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Canadian government to review anti-terror law ruling

[JURIST] Canadian Justice Minister Vic Toews [official profile] said Wednesday that the Canadian government will review and perhaps appeal an Ontario Superior Court ruling [text, PDF] that struck down as unconstitutional [JURIST report] a key provision of Canada's Anti-Terrorism Act [text; CBC backgrounder]. In its decision Tuesday, the Ontario court held that the section of the Anti-Terrorism Act that defines "terrorism" is unconstitutionally vague and contradicts several provisions of the Canadian Charter on Rights and Freedoms [text]. The court specifically eliminated the Act's "motivation clause" which previously required that prosecutors prove an alleged act of terrorism was motivated by political, religious, or ideological purposes. CBC News has more.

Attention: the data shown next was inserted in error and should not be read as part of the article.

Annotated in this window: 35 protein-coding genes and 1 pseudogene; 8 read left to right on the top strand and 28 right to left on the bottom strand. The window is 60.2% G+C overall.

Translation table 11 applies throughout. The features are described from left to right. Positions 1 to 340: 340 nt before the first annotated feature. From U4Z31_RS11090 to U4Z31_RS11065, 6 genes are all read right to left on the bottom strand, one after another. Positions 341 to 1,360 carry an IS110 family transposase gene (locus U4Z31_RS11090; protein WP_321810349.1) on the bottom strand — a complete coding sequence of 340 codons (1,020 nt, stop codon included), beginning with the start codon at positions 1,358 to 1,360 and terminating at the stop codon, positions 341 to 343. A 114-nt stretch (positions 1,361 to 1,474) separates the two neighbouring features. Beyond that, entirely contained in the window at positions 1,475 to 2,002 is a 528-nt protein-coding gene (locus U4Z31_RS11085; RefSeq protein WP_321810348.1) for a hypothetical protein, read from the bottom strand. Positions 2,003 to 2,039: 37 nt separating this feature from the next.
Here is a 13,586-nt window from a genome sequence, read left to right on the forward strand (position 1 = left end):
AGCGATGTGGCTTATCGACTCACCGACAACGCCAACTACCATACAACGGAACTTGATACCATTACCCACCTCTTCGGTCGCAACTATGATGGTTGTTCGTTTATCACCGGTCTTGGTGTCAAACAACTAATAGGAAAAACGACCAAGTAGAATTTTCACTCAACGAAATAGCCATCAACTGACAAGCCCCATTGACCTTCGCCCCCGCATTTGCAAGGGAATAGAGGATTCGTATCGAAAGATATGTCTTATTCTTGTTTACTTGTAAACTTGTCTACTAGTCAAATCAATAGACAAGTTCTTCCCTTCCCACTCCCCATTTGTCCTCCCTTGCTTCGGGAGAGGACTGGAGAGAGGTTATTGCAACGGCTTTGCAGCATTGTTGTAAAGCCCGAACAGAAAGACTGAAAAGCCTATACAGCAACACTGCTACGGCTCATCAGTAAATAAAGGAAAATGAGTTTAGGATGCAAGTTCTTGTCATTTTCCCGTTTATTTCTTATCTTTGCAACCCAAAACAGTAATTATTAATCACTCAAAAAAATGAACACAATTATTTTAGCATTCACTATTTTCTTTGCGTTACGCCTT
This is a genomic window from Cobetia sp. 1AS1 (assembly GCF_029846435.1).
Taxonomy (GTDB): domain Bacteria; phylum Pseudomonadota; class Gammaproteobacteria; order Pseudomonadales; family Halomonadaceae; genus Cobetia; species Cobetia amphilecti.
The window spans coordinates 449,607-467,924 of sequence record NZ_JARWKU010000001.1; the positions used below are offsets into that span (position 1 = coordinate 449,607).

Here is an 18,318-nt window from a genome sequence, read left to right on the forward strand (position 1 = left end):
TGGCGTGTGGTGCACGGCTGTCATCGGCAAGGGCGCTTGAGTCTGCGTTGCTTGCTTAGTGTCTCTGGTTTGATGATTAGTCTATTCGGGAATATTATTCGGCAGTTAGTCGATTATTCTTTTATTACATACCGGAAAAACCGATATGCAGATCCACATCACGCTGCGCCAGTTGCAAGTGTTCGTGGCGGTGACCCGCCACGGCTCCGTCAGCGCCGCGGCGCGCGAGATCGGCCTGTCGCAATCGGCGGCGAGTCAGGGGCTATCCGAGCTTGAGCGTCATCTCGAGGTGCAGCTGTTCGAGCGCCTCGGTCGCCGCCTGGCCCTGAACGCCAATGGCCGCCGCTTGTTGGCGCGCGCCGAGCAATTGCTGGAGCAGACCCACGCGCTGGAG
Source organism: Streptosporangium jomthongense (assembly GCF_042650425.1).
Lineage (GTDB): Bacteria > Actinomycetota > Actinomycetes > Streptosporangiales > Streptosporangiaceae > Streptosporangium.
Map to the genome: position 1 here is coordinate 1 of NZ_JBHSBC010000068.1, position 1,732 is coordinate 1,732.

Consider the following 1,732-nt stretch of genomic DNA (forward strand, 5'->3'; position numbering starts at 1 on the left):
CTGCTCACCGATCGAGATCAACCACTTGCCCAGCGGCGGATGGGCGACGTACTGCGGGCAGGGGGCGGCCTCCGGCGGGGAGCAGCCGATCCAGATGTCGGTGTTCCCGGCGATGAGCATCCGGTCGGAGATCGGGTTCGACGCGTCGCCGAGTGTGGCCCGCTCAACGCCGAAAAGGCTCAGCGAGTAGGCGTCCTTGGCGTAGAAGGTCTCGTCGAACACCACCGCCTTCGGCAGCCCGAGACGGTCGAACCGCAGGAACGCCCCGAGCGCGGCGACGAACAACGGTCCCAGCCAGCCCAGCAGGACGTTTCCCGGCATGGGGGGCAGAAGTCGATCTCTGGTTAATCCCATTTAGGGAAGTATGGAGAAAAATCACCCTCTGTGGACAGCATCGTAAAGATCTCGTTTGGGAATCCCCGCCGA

Momin Khawaja [CBC backgrounder], the Canadian-born son of Pakistani immigrants who brought the legal challenge, has been been charged with knowingly participating in or contributing to the activities of a terrorist group and of knowingly facilitating a terrorist activity. Khawaja is the first individual to have been charged under the Anti-Terrorism Act [JURIST report]; his trial is still expected to commence in January.

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